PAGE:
By BRUCE DENNILL
Various Artists: Easter Journey 6.5
Bye Beneco: Space Elephant 6
Ashlinn Gray: Ashlinn Gray 7
The Brooklyn Tabernacle Choir: Pray – Live 6
As is the case in the lead-up to Christmas, there is a great deal of Christian music that can help believers focus on the core themes of the celebration when Easter is on the horizon. Of course, it could be argued that any well-written worship music points listeners in the direction of their risen saviour, but nonetheless, a well-curated collection can help with the setting of an appropriate mood. On Easter Journey, there are established anthems like Chris Tomlin’s At The Cross (Love Ran Red) and Matt Redman’s Nothing But The Blood, and newer favourites from industry powerhouses including Passion (Glorious Day), Crowder’s Come As You Are and Jeremy Camp’s Same Power. Perhaps most significant, though, are the strong offerings from artists that have not yet, for better or worse, become clichés in terms of the regularity with which they crop on every new release. Bryan and Katie Torwalt’s Holy Spirit is a well-known song, and it stands well on its own without the support of a brand, as does Carrollton’s Everything Or Nothing. And Cody Carnes, though not nearly as big a name as his wife Kari Jobe, makes a strong impression with his The Cross Has The Final Word. Which, in this context, is perhaps the most telling statement of all.
Johannesburg “dream-pop” (their phrase – it works) trio Bye Beneco have touches of the troubled pop of Sia and perhaps a touch of Gin Wigmore, but the more conventional aspects of the songs of both those artists go out the window on many tracks, particularly the drone-chant of Chemiroch, an interesting piece with a fantastic back-story involving missionaries, country music and the mis-pronunciation of an influential American singer’s name. That the band are even aware of such scenarios, never mind endorsing them to the degree that the record their own version of a composition so obscure as to be an ideal trivia quiz answer, speaks to real commitment to their left-of-centre approach. As such, they probably won’t mind that many listeners won’t know quite what to do with this collection, with the title track and On The Line, among others, being meandering, spaced out musings that actress-singer Zooey Deschanel might murmur sweetly in some unlikely future rom-com. There are more accessible options, such as Paraffin and Vampire, but these are still some way off conventional. Forget those Nineties albums where someone sounded a little emotional and used a gravelly distortion effect on his guitar – this is alternative music.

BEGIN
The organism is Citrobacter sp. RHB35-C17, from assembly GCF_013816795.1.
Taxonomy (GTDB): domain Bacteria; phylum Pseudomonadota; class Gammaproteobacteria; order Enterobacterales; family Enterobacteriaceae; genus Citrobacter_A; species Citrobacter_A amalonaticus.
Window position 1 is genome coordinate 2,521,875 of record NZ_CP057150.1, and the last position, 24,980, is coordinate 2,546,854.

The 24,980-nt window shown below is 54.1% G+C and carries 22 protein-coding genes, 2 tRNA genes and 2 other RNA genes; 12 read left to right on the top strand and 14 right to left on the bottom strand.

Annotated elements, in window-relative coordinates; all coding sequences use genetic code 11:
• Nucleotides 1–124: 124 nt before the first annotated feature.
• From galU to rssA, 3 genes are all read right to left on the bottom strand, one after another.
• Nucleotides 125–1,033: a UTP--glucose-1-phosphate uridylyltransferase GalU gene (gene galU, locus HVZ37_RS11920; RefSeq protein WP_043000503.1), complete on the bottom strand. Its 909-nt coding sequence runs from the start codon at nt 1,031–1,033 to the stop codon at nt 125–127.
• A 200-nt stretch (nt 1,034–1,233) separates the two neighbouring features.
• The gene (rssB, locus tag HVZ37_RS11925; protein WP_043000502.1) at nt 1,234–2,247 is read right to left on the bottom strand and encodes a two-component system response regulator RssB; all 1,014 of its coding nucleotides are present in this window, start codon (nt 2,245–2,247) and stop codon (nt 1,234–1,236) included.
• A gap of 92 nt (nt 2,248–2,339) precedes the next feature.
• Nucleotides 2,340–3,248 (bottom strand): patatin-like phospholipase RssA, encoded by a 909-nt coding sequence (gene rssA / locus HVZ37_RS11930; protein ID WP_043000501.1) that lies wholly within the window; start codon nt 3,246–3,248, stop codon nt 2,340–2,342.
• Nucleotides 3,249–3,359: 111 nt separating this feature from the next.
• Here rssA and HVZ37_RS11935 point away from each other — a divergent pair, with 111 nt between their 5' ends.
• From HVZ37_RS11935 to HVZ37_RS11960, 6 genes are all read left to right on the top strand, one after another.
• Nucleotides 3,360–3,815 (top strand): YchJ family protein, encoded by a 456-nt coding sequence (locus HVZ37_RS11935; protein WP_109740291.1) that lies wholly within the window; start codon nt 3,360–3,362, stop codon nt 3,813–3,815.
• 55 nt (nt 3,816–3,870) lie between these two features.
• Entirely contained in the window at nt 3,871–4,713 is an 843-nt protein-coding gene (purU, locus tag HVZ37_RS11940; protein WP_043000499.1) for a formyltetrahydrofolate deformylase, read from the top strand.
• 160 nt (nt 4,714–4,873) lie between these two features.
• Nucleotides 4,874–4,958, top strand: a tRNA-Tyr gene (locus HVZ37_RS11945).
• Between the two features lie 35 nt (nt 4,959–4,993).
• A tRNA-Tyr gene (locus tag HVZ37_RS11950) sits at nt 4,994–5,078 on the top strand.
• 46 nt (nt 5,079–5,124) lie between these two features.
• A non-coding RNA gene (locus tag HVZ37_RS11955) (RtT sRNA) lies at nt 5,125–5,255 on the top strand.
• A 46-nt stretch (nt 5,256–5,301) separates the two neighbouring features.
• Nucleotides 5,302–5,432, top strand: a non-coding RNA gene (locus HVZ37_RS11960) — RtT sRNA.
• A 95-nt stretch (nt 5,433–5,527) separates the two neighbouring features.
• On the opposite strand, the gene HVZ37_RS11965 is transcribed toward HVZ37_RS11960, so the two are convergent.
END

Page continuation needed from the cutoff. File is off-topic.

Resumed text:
Already an established presence on the live music circuit as well as on a number of radio playlists, Ashlinn Gray further strengthens her reputation with her recorded work. Her powerful voice is let of the leash sometimes introduced by poor sound systems at shows, and Jake Odendaal’s crisp production ensures a pop punch. Beginning this EP with the introspective Risking It All is, well risky, but like all the work here – written by Gray, along with collaborators Greg Jorden and Wes Ayliffe (as well as Rudo Pieterse on two tracks) – the compositions are strong, well-balanced, and peppered with hooks. Single Battleships is far more lyrically empowering than most radio-friendly pop tunes, but its chorus is impossible to shake off. More Than Nothing is perhaps closer to what might have been expected of a young singer-songwriter with a guitar, but its simpler structure is countered by the production to create something that’s vaguely melancholic but also danceable. Closer Now is the least imposing track, but is thoughtfully effective, recalling Brandi Carlile’s quieter moments. Sugarcoated Lemons is as bouncy as its title suggests, requiring a video featuring both rainbows and unicorns, and yet difficult for more serious listeners to avoid humming. Gray will go places, and this short collection gives her an excellent foundation to build on.
The Brooklyn Tabernacle Choir is rightly celebrated for the consistent quality of their arrangements and performances. This live album captures the way a collective of fine voices working together can stir the soul, as well as the skill of the band backing the singers. Number of the tracks also work as first-rate stand-alone songs, perhaps most notably Sing, with its urgent refrain. Taken as a whole, the template of having a worship leader join verses and choruses with spoken-word sentences, while practically sensible in the venue, does not translate terribly well to the recorded format, as listeners will not need instructions as to where something is going after the first or second listen and will likely feel an impatient twinge at the interruption. The constant use of key changes rather affects the overall dynamics as well, making the progress of each piece more predictable than it might have been. Good performances, then, but a touch short on production inspiration.